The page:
29. brandon says:

    shawn, thank you so much for posting, blogging, podcasts and everything else you do for the public. after watching a podcast from LJ, i brought up this site to see what it was all about. As goofy and fun loving as you are, i thought the link would be to a couple of pictures and a weird story. the truth and honesty, the no holds heart-felt story you have written is inspiring. Not to belittle you or your story, but you have really put into perspective how life is taken advantage of. How everything you do effects someone(s) else. I really do love your podcasts, and as a noob, have learned alot from them. i borrow my cousins printed LJ so i can read them (My wife will only allow me to get one mag subscription a year, and i didnt know about LJ the last time i picked) Hopefully as a word of encouragement, God will only deal you what you can handle, He will never hand you “too much”. I hope to read more about you and your work with linux in the near and far future.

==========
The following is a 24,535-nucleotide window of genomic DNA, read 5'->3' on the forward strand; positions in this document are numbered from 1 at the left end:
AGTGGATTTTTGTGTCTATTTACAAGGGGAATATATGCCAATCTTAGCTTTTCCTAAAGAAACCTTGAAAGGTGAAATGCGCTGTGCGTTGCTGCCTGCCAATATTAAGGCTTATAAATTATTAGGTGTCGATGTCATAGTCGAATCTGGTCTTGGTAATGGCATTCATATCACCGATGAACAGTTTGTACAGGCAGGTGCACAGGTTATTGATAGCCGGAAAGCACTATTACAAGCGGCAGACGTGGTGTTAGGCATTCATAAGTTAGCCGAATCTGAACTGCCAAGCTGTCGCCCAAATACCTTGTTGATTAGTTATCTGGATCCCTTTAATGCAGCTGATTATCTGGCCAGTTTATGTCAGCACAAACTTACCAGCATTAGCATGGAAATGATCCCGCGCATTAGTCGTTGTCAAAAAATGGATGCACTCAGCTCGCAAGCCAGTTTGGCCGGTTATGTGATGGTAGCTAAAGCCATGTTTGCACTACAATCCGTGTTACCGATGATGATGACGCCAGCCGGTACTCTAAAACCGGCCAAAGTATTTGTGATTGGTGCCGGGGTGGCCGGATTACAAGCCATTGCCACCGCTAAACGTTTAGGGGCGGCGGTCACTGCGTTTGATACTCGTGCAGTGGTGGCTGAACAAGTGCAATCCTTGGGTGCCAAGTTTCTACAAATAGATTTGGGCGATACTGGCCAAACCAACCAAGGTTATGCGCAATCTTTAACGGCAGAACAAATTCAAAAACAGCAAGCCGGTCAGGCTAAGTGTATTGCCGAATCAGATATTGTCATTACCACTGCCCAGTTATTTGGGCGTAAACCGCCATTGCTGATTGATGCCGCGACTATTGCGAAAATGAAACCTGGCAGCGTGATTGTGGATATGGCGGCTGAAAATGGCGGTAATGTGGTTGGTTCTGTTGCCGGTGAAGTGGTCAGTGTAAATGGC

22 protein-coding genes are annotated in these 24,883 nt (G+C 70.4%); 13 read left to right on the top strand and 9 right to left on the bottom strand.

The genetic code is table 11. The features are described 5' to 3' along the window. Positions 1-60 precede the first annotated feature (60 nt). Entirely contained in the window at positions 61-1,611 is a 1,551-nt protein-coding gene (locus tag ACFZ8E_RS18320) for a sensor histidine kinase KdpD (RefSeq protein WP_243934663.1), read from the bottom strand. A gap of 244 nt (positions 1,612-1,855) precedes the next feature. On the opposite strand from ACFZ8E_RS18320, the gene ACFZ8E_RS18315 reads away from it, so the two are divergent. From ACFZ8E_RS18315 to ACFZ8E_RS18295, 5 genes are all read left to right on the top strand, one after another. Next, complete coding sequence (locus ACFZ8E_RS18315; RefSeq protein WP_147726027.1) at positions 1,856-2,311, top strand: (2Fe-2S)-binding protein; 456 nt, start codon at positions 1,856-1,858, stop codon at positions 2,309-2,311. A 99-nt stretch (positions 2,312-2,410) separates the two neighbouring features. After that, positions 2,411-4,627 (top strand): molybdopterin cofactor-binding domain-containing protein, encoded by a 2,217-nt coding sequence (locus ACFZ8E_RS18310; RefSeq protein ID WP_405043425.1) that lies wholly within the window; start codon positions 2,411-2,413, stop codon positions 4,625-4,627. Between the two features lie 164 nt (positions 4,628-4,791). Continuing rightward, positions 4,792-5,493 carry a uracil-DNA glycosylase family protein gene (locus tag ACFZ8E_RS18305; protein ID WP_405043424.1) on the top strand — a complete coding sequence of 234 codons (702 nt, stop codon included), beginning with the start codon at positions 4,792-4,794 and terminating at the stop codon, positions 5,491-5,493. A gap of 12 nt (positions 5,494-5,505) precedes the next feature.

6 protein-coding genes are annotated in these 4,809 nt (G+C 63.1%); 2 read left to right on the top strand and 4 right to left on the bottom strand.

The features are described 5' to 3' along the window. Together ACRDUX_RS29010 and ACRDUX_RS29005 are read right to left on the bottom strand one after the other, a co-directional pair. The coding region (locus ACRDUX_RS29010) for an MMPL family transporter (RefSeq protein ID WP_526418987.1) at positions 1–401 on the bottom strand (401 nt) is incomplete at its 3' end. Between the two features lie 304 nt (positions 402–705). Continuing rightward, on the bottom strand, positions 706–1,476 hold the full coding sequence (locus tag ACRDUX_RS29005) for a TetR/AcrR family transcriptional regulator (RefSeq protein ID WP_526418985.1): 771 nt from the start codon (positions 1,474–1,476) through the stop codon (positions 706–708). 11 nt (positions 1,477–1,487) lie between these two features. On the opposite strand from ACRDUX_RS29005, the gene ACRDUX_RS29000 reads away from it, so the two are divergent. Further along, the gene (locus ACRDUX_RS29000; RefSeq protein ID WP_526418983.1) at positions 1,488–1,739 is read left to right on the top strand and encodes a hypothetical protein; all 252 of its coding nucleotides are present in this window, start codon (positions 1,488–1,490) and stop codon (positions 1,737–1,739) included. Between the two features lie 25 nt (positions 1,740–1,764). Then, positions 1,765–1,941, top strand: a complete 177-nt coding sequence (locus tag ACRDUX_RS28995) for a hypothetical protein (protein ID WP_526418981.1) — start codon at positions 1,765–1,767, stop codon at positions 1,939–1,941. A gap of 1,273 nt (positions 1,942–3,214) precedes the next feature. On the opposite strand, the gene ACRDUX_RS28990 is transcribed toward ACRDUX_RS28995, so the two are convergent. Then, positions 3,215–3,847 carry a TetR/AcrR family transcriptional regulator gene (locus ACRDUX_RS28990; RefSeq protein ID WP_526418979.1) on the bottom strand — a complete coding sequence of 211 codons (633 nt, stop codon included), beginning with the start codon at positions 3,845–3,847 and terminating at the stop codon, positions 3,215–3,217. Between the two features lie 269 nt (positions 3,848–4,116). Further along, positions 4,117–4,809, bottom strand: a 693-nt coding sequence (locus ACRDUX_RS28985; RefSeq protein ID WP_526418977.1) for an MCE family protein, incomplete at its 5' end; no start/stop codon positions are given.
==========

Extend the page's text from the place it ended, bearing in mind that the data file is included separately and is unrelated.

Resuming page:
Brandon

  30. Shawn Powers says:

    Brandon — you’re incredibly kind, thank you for the wonderful comment. πŸ™‚

  31. brandon says:

    i just want to know, did u really rush over to your desktop and fire off an email? either way, keep up the good work. still perusing your amazing site!

  32. vera says:

    I did not remember who I was with or what happened, I didn’t remember the year but knew the President, I knew my mother work phone number but not my home phone number

  33. Velidoran says:

    wow, this was quite heart felt and amazing if i do say so. i never knew. guess i really never could tell, aside from the occasional migraine. hah if only i began to become intrigued by linux earlier could have saved you a few tedious and mindless runs down to fix computers ^-^ cause now im gone in a few months. month? somewhere in there. anywho. much respect and love.